All photos by Lori Paulson.
Seabear, an Icelandic band, may have found a bit of fame due to some TV play on “Gossip Girl” and “Grey’s Anatomy,” but their success is likely reliant upon winning over the hearts of the northwest music scene’s bread and butter, the bearded flanneled indie folksters. Their appearance at City Arts Fest is fitting, warming up the crowd for the jaunty Fruit Bats and the seminal Portland experimental folkies Blitzen Trapper.
Lead singer Sindri Már Sigfússon has had some success as a solo artist, but over the last few years Seabear gained traction, and in 2010 they recorded their second album and embarked on their first American tour. Their sound has somewhat of a melancholy undertone, even beneath the more raucous upcharges. Lazy hushed beginnings dwindled on, the tinkling of the keyboard as forthright as Sigfússon’s mousy vocals, and then swelled into rambling cymbal-crashing sing-a-longs. The two female members of the band, on violin and keyboard, crooned beautifully together, reminiscent of Coco Rosie or Joanna Newsom in their childlike singy-songy approach.
Seabear showed a lot of restraint, limiting the guitar solos (unfortunately) and instead betting on sweet four-person chorusing and a strolling sunny indie folk sound, a bit of a lush orchestral Sufjan Stevens vibe. They sound oh so sweet, but when they shed the soft pretty pretenses and let loose they absolutely shined.
Eric D. Johnson sings with a heartfelt earnestness not often found in the indie rock world, most always accented with a hearty shake of his shaggy hair and a generous dose of foot stomping. Fruit Bats sound is unapologetically carefree and breezy, waggish enough to assume that everyone is as gung ho and ardent as they are. Their opening song, “The Ruminant Band” (title track from their latest album) barely got off to a start before electrical problems silenced everyone’s instruments except Johnson’s guitar and mic. Undeterred, Johnson starting singing solo, enthusiastically picking his guitar along with the song. Seemingly enjoying the humor of the situation, ending the song with a flourish, he commented “sorry for the chorus interruptus.”
Belting songs out with an inherent performer’s posture and sensibility, Johnson is obviously the heart of this band. Their wily guitar solos and free-spirited antics were sprawling, but Johnson’s evident charisma and zeal was the focal point. Guitarist Sam Wagster was quite the weapon, tall thin body folded over his guitar, white-blonde hair swishing with each impassioned stroke of his guitar pick. The easy twang of “When U Love Somebody” lit up the crowd, at least 1/4 of the audience mouthing the words along.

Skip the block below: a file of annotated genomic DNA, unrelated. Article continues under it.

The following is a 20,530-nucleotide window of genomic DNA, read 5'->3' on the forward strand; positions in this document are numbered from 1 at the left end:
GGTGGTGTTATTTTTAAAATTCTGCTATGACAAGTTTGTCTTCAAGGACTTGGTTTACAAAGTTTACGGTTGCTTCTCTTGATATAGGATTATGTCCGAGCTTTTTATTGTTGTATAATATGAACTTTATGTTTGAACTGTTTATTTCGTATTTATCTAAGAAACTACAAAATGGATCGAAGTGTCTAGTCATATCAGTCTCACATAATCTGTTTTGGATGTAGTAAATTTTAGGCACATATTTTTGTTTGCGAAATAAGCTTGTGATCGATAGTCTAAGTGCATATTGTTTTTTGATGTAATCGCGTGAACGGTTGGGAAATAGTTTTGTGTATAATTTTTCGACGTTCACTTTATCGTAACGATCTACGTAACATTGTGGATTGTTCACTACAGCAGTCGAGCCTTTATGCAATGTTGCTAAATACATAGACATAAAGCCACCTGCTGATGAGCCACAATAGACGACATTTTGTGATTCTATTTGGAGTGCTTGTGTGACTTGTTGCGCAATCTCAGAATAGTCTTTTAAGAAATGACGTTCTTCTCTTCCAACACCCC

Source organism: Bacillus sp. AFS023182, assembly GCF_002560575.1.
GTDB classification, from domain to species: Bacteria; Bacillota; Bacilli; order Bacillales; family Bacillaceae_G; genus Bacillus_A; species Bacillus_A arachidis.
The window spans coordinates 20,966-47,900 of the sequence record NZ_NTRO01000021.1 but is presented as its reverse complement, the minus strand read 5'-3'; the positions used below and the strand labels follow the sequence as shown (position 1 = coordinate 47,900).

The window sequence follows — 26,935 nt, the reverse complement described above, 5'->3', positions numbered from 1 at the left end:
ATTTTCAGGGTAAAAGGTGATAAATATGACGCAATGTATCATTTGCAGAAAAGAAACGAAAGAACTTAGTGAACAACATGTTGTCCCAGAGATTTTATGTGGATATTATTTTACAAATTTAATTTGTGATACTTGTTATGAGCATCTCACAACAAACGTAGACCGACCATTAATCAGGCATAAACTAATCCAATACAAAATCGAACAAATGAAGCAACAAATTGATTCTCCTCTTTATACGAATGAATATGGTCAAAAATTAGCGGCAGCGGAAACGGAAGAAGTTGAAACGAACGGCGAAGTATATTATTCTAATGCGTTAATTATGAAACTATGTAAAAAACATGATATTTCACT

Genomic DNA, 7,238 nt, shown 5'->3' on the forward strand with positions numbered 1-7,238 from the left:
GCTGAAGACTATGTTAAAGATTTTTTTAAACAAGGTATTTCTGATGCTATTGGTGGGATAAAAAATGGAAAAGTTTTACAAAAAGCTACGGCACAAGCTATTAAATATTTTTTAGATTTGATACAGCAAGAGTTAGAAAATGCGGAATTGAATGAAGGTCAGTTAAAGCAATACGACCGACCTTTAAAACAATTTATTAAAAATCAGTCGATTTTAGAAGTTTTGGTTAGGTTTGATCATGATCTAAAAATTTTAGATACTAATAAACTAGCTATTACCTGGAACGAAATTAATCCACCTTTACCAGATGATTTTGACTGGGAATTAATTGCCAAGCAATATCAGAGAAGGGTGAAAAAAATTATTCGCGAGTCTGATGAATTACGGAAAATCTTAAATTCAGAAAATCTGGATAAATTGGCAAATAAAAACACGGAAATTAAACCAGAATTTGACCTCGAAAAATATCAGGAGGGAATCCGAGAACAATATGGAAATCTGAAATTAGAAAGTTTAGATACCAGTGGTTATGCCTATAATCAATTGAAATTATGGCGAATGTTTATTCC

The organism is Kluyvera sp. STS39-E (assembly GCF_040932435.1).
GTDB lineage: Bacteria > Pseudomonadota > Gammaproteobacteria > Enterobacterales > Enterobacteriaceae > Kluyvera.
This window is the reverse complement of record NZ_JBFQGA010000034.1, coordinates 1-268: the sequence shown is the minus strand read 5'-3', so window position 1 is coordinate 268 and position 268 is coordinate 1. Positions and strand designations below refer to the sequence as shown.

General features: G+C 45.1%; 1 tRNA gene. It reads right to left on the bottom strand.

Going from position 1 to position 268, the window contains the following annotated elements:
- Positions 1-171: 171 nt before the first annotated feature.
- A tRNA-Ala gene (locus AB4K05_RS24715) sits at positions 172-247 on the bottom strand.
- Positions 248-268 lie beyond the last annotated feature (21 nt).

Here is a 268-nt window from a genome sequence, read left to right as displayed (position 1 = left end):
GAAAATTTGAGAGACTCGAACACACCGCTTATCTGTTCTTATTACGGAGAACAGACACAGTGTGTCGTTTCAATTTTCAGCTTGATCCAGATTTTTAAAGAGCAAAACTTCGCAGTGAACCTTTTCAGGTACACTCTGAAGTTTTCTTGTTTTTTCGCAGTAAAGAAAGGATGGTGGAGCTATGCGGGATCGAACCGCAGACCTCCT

I’ve loved Fruit Bats every since I first heard the song “When U Love Somebody”. It’s catchy, sweet and poignant, a telling song reminiscent of their whole catalogue and sound. Fruit Bats aren’t an overtly technical band and they don’t take themselves too seriously, which are two huge components of their overwhelming charm. They easily exude a homey cheer, and the quirkiness of Johnson’s voice, and the gusto in which they perform just seals the deal.
Blitzen Trapper, quasi-folk mainstays via Portland, were the last in a four band string of awesomeness to take the stage Friday night for City Arts Fest. I’ve always gotten a folksy southern-fried vibe from their records “Wild Mountain Nation” and “Furr”, so was properly surprised when live they sounded much more electric than expected. Mounting the stage six strong, they instantly took the energy of the room and the previous performances up a mighty notch.
The pure enthusiasm of Blitzen Trapper was infectious, the packed Showbox full of tapping feet, dancing hips and shaking heads. Their performance style reminded my of the many-membered, multi-instrumental greats The Band, raucously strumming and drumming from the start to the very last drop. “Wild Mountain Nation” was a rouser, pairing twangy down-home sensibilities with lolling garage rock and beefy guitar solos. There’s almost no room for intricacies with this band… they play their style of lo-fi grit-laced Americana with no apologies, straightforward and with unerring confidence.
Eric Earley bravely led Blitzen Trapper, accompanied by spot-on falsetto vocals and the occasional pleasing resonance of the expertly played pedal steel. Their songs are built on guitar solos, a fact that I hadn’t ascertained prior to seeing them live. They also represented live as having a bigger and more atmospheric overall sound, leaving on an instrumental foot-stomping tangent now and again. With the cheery 60s pop aesthetic of the Fruit Bats and the promenading vintage folk sounds of Blitzen Trapper, I felt like I was in a musical time warp… a pitch-perfect slice of delectable musical pie.
Shrie Spangler is a writer in Austin.